Making Strings Sing


String Ensemble conductor Fumi Torigai bounces and sways before a semicircle of bow-brandished musicians at the front of Hellaby Hall.

He dives his hands in and out of the air as if weaving music from mid-air.

In front of him, six musicians command their instruments with swift saw-like motions, their eyes engaged on Torigai and the music stands raised before them.

Heads perch upon violin and viola chin rests, and a lone cellist sits upright, with his lower-octave cello braced between his fingers.

As musicians charm the last notes from George Gershwin’s Embraceable You, the crowd’s applause should be overwhelming; that is, if there were a crowd for this Wednesday-night rehearsal.

The ensemble, composed of nine string musicians ranging in age from 13 to 78, has been practising since September and is gearing up with a new musical repertoire for a number of performances around the territory in 2009.

While the group’s January performance at Hellaby Hall was a success, with approximately 60 audience members in attendance, the String Ensemble looks forward to branching out even further.

Visits to Copper Ridge Place and Macaulay Lodge have been common in the past for the ensemble, but new for the troupe this year will be travelling to Haines Junction for an April performance most likely to be held at the Haines Junction Convention Centre.

Torigai, who has been conducting for over 30 years and directing the ensemble for five, notes that this will be a special event for the String Ensemble as most of their presentations have been showcased in Whitehorse.

This group of new and returning string musicians will also be entertaining summer masses for Arts in the Park performances that start in May as well as a spring performance at Hellaby Hall.

School concerts are also on the horizon, “but while the group is mainly composed of adults, it makes it difficult to arrange for time off during days,” says violin player Chic Callas, who has been a member for three years.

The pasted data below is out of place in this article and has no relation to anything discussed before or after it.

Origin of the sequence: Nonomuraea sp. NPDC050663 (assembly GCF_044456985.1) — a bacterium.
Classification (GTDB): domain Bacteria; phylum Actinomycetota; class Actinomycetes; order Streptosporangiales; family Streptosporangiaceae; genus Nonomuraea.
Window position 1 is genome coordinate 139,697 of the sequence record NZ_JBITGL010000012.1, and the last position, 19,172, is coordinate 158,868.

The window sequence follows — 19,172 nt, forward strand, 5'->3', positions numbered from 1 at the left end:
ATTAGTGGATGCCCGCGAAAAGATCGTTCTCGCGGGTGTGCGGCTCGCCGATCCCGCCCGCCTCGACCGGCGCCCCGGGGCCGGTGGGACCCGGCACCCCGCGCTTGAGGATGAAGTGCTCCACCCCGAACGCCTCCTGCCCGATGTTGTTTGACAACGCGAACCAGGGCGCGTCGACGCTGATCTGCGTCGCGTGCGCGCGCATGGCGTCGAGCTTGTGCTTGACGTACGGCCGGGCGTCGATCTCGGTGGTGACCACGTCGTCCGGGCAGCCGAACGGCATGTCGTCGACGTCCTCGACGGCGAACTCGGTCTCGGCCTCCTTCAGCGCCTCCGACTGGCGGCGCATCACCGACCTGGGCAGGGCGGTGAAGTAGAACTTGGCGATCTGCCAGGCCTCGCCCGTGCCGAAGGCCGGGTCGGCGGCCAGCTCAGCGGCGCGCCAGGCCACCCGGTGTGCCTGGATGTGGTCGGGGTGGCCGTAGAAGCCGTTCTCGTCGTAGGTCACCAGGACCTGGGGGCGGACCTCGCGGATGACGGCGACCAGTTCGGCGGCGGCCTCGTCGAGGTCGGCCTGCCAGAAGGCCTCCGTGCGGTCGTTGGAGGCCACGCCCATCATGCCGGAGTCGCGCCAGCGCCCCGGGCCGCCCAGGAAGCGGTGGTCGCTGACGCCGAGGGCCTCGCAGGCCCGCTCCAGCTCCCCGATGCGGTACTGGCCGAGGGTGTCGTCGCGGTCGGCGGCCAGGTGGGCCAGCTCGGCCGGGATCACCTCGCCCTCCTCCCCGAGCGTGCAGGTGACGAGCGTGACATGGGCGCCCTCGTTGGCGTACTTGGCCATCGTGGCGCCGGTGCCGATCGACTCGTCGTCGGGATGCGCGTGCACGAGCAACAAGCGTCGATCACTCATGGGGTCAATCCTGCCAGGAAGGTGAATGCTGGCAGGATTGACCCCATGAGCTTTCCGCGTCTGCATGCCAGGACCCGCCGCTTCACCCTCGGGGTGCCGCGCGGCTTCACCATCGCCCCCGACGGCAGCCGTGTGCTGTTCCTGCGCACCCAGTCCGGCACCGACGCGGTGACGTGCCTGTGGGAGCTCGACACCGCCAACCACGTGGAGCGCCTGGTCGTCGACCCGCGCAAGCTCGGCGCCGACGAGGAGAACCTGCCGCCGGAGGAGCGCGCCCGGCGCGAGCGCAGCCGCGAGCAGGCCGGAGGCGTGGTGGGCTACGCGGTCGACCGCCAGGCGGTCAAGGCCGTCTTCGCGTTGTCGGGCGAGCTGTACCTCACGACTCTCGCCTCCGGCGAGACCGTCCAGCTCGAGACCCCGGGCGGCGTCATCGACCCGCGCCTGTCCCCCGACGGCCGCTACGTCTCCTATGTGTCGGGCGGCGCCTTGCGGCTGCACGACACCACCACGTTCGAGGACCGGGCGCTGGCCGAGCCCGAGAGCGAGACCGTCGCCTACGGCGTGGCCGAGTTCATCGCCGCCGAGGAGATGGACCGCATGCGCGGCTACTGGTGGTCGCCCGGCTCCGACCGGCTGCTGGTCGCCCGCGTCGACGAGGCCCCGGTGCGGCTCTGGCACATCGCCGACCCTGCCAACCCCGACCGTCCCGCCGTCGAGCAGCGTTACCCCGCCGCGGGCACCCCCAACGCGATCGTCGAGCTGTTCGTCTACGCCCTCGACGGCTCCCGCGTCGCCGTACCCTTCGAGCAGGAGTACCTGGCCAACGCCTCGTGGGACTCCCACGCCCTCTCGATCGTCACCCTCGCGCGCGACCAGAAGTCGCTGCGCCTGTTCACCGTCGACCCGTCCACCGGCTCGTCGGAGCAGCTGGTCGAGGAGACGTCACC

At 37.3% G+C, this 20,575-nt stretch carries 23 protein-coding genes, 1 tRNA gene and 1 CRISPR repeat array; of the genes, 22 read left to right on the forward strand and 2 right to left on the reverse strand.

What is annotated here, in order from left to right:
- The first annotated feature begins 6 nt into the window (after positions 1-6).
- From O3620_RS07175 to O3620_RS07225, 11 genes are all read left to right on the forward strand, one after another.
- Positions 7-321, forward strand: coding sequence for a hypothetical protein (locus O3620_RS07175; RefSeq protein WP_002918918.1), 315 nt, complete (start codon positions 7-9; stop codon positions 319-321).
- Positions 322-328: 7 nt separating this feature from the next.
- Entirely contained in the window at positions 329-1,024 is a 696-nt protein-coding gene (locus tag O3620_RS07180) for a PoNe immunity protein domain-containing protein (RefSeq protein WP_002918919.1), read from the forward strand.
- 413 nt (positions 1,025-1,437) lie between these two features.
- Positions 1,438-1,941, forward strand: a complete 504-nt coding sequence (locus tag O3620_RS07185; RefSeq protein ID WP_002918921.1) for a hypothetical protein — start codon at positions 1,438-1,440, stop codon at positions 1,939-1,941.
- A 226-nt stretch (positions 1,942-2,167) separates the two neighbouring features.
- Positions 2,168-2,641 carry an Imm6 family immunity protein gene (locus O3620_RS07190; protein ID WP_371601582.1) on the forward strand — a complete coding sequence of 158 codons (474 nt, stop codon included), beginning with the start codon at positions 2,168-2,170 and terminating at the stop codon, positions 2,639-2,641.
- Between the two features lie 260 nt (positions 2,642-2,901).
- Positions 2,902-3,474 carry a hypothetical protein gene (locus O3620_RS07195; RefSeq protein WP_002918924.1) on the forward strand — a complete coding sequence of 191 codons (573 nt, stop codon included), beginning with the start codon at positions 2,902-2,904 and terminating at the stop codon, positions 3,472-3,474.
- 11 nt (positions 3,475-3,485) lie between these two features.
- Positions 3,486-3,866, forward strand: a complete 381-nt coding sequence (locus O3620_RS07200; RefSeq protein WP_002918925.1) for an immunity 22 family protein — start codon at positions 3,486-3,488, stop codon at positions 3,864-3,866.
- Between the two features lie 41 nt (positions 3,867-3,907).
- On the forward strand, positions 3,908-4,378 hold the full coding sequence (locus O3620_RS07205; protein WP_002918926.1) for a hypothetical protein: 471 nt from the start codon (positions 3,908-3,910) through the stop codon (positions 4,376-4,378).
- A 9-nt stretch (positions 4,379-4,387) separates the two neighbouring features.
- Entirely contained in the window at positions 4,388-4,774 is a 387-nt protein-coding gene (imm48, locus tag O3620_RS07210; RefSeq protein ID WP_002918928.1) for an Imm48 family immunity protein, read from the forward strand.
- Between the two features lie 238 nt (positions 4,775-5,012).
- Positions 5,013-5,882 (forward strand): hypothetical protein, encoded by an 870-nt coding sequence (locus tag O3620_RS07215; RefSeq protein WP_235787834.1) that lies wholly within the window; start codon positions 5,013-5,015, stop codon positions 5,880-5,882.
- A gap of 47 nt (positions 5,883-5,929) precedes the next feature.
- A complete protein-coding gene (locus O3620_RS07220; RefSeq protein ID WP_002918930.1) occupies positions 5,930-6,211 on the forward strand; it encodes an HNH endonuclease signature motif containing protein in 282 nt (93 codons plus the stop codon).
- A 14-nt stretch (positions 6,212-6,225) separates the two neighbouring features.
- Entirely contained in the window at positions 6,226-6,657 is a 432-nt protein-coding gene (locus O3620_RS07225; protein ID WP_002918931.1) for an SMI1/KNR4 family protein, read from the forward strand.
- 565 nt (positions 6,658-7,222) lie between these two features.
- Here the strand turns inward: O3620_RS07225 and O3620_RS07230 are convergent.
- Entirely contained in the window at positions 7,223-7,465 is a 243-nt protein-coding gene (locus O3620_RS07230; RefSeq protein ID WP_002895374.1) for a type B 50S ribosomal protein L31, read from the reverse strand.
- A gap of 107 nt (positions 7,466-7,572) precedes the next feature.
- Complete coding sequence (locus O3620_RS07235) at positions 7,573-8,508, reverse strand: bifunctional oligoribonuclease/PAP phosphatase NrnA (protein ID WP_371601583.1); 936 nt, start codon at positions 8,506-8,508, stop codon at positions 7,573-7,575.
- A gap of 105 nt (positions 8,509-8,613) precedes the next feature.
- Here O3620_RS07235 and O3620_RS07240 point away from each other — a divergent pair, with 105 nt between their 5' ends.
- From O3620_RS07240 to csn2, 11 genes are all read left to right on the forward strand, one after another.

“There are 29 schools,” says Callas. “If we cover four a year, we’ll eventually get to every school.”

The String Ensemble usually recruits members by word of mouth through the Suzuki Strings Association Yukon and through Dean’s Strings and Music Supplies where owner and musician Dean Tower passes along word of the string company.

Torigai says he would like to see even more co-operation and collaboration with the Suzuki program in the Yukon as youth are the future of string performers.

The String Ensemble lost a few members this year, which Callas says is common in the North as residents move and students return to post-secondary education outside of the territory.

“One of our two viola members moved to Haines Junction,” Callas laughs. “We lost half of our viola section!”

Callas describes the community String Ensemble as “an easygoing group who would like to see more string players out.”

“It boils down to the love of music,” says Torigai.

“The main thing we are trying to do is keep classical music alive and well.

“It’s to get together to share the joy of making music.”

Even rusty string players, who might be hiding in the Yukon woodworks, are encouraged to join.

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